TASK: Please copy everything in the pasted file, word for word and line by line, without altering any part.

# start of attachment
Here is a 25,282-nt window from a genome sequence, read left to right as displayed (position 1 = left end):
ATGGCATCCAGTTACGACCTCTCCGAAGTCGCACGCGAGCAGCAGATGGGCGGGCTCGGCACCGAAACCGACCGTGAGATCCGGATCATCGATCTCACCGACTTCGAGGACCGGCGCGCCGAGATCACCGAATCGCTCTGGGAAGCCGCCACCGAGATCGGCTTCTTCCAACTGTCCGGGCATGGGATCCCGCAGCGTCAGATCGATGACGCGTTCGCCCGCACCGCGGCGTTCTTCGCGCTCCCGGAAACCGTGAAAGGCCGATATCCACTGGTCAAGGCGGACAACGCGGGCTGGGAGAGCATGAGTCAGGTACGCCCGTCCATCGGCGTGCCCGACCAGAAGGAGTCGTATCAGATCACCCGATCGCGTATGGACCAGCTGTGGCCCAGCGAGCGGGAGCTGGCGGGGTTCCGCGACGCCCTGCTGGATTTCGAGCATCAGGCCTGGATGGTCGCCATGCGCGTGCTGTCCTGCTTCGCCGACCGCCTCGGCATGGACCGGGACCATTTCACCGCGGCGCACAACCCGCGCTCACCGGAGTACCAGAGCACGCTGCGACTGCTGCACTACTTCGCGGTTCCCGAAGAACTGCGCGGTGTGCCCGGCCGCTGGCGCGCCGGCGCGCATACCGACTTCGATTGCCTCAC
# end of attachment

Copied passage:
Here is a 25,282-nt window from a genome sequence, read left to right as displayed (position 1 = left end):
ATGGCATCCAGTTACGACCTCTCCGAAGTCGCACGCGAGCAGCAGATGGGCGGGCTCGGCACCGAAACCGACCGTGAGATCCGGATCATCGATCTCACCGACTTCGAGGACCGGCGCGCCGAGATCACCGAATCGCTCTGGGAAGCCGCCACCGAGATCGGCTTCTTCCAACTGTCCGGGCATGGGATCCCGCAGCGTCAGATCGATGACGCGTTCGCCCGCACCGCGGCGTTCTTCGCGCTCCCGGAAACCGTGAAAGGCCGATATCCACTGGTCAAGGCGGACAACGCGGGCTGGGAGAGCATGAGTCAGGTACGCCCGTCCATCGGCGTGCCCGACCAGAAGGAGTCGTATCAGATCACCCGATCGCGTATGGACCAGCTGTGGCCCAGCGAGCGGGAGCTGGCGGGGTTCCGCGACGCCCTGCTGGATTTCGAGCATCAGGCCTGGATGGTCGCCATGCGCGTGCTGTCCTGCTTCGCCGACCGCCTCGGCATGGACCGGGACCATTTCACCGCGGCGCACAACCCGCGCTCACCGGAGTACCAGAGCACGCTGCGACTGCTGCACTACTTCGCGGTTCCCGAAGAACTGCGCGGTGTGCCCGGCCGCTGGCGCGCCGGCGCGCATACCGACTTCGATTGCCTCAC